Center for Technology Ethics

Neuroscience research is producing considerable amounts of data and insights, which needs to be interpreted and understood, so that it can be used to inform scientific inquiry in diverse domains, from psychology to cognition and that can also be useful to inspire systems development, such as machine learning and AI architectures.

In this context, Neuroethics can not only guide the ethical aspects of neuroscience research and experimentation, but it can also be applied to develop and evaluate the performance of information technology systems inspired by the human brain.

Considering the interdisciplinarity and complexity of both neuroscience and informatics, neuroethics is not only concerned with developing adequate understanding and good practices to ensure the considerate use of advanced technologies used for investigating the human brain and mind, but it can also be used to support the considerate application of the knowledge derived from the human brain research and applied to to the development and use of biologically inspired hardware and software.

The proposed talk investigates the relationship between Neuroethics and Bias - in cognition, in research and algorithms from a Knowledge Representation (KR) point of view. Knowledge representation consists of a set of methods and techniques well understood in AI, which can be applied in Neuroethics

Bias can be considered a consequence of lack of adoption of appropriate knowledge modelling and representation

The talk includes an overview of the topic Knowledge Representation for Neuroethics with emphasis in neurosymbolic integration and provides a perspective from socio technical complexity. It illustrates details of current research with preliminary results.


  • Levy, N. (2008). Introducing neuroethics.
  • Bird, Stephanie J. "Potential for Bias in the Context of Neuroethics." Science and engineering ethics 18.3 (2012): 593-600.] P. Hitzler, S. Bader and A. S. d’Avila Garcez. Ontology learning as a use case for artificial intelligence. In A. S. d’Avila Garcez, J. Elman and P. Hitzler, editors, Proceedings of the IJCAI-05 workshop on Neural-Symbolic Learning and Reasonin, NeSy’05, Edinburgh, UK, August 2005, 2005.
  • Ricardo Baeza-Yates. 2018. Bias on the Web. Commun. ACM 61, 6 (May 2018), 54–61. https://doi.org/10.1145/3209
  • Neural-Symbolic Learning and Reasoning: Contributions and Challenges Knowledge Representation and Reasoning: Integrating Symbolic and Neural Approaches: Papers from the 2015 AAAI Spring Symposium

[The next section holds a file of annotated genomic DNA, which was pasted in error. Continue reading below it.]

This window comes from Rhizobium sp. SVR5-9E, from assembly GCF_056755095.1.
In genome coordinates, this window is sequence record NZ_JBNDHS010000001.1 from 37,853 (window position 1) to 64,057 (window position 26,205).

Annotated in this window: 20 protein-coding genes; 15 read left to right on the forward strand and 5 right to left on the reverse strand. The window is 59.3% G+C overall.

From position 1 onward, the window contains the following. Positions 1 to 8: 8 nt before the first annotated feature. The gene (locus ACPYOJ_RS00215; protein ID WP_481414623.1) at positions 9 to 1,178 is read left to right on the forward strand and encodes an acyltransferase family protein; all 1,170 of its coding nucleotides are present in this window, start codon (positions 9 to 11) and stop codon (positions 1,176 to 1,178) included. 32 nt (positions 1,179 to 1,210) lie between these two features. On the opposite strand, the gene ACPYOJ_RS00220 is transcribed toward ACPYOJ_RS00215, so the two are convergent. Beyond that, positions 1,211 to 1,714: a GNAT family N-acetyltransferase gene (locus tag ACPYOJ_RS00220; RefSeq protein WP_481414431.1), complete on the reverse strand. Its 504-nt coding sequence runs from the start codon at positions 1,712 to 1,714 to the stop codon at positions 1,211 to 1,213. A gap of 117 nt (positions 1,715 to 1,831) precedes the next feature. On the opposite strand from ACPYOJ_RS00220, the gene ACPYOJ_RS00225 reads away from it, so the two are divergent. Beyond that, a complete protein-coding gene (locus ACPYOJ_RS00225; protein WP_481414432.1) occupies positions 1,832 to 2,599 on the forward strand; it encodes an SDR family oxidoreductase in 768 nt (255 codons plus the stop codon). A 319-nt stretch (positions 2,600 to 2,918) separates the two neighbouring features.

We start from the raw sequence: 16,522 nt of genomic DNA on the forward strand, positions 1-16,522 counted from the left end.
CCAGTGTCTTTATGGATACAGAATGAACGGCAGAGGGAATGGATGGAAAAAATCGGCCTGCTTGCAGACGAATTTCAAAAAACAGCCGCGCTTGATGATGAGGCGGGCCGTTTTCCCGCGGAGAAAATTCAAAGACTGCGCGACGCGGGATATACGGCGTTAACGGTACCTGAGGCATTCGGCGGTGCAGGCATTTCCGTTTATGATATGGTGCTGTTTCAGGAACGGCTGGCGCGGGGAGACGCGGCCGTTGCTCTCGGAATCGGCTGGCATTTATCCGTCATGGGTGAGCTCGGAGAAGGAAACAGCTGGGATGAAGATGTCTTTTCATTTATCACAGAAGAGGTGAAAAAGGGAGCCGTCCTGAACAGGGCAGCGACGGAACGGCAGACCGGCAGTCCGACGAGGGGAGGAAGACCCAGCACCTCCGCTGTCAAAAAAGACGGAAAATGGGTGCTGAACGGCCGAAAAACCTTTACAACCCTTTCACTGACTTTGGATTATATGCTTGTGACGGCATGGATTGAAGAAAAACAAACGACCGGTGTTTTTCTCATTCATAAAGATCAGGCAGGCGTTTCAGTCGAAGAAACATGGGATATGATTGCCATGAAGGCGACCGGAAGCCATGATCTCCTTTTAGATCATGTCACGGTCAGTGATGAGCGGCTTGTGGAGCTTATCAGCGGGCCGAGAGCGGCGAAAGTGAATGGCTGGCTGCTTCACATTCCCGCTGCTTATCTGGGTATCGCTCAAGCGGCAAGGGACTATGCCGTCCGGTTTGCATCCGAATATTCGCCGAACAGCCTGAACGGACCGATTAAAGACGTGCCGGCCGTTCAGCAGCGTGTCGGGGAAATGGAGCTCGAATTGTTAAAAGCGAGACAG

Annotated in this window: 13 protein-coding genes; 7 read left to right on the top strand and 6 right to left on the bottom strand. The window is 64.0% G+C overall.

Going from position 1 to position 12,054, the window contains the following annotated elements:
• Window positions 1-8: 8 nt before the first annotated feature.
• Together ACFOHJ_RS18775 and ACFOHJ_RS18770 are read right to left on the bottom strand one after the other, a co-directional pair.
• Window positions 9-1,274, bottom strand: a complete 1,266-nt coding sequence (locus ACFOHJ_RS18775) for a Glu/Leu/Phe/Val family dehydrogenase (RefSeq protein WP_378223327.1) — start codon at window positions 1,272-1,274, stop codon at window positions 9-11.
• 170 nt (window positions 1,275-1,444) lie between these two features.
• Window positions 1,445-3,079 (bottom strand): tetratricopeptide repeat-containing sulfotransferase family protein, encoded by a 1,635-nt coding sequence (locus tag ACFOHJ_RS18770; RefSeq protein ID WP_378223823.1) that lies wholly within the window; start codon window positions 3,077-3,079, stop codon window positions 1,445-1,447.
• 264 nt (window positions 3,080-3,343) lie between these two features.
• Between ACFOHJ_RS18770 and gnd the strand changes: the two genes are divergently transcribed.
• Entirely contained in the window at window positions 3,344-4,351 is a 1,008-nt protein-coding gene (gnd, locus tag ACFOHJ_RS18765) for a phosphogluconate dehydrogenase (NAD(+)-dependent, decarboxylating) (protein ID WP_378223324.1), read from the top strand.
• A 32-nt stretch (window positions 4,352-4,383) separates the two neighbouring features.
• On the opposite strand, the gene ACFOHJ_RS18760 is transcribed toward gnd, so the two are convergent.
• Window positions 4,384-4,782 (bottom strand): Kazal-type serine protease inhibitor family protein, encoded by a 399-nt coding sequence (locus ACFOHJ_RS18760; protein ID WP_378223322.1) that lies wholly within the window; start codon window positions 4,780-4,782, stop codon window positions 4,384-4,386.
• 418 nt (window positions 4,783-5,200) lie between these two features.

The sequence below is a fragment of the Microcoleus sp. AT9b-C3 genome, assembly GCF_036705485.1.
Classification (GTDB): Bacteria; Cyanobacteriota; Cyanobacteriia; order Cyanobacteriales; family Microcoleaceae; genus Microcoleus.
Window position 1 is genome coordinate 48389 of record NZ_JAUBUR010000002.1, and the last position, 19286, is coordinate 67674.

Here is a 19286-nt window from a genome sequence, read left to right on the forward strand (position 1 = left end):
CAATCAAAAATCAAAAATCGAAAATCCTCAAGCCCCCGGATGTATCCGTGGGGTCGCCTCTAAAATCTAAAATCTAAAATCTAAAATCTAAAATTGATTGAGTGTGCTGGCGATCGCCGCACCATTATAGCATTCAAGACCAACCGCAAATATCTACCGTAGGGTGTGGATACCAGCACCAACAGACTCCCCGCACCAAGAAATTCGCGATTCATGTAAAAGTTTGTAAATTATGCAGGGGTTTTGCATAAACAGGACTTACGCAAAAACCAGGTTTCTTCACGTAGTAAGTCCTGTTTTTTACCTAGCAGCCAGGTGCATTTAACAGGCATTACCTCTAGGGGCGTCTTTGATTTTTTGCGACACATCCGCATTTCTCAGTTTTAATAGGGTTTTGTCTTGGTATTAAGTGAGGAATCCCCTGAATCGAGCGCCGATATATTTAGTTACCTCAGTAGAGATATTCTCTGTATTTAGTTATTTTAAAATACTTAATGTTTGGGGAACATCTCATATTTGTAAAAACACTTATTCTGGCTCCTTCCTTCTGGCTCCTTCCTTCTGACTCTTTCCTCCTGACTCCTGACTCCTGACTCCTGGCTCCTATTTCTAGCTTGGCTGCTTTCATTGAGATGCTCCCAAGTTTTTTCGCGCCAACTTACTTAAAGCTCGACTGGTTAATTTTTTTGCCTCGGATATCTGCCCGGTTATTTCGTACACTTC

Disclosures: None


Safety, Security, and Responsibility: Managing Incidental Findings, Adverse Events, and Privacy Concerns in the Use of Commercial Neurodevices

Nicole Minielly (1), Viorica Hrincu (1), Judy Illes (1)
1. Neuroethics Canada

Brain sensing technologies that have historically only been accessible to researchers and physicians have now been adapted for use by the general public. This industry is predicted to be worth $12.22 billion dollars by 2021 (Markets and Markets, 2017). Alongside claims of benefit (Coates McCall et al., 2019) reside ethical concerns surrounding privacy, incidental health findings, and adverse events (Ienca et al., 2018; Minielly et al., 2020a; Wexler, 2019). In this study, we conducted semi-structured interviews with 12 company representatives (chief executive officers or their designates): 8 from neurowearable companies that produce recording devices (e.g., encephalography [EEG]); 3 from companies that produce stimulating device (e.g., transcranial direct current stimulation [tDCS]); one from a company whose device does both (e.g., EEG+tDCS)) to characterize policies surrounding these concerns. Participants reported few occurrences of incidental findings or adverse events, and formal policies were generally lacking (Minielly et al., 2020a). Through a structured secondary analysis of the interview data we identified four privacy concerns that pertained to data collection and management, user autonomy and information transparency, exceptionalism of brain data, and regulatory systems that were reported to be of far greater concern to participants than unexpected findings (Minielly et al., 2020b). We offer four practical recommendations to guide consumers, the neurotechnology industry, and ethicists alike:

1. Minimize data collection and increase data security.

2. Standardize and make explicit incidental health finding and adverse event management procedures.

3. Encourage regulatory standards about neurotechnologies for health and wellness.

4. Support better harmonized international privacy standards.

Industry endeavours to democratize access to brain health through these devices, as highlighted by an interview participant. This perceived benefit, which drives this lucrative industry, must be balanced with improved regulatory and industry standards to promote ethical innovation.


  • Coates McCall, I., Lau, C., Minielly, N., & Illes, J. (2019). Owning Ethical Innovation: Claims about Commercial Wearable Brain Technologies. In Neuron. https://doi.org/10.1016/j.neuron.2019.03.026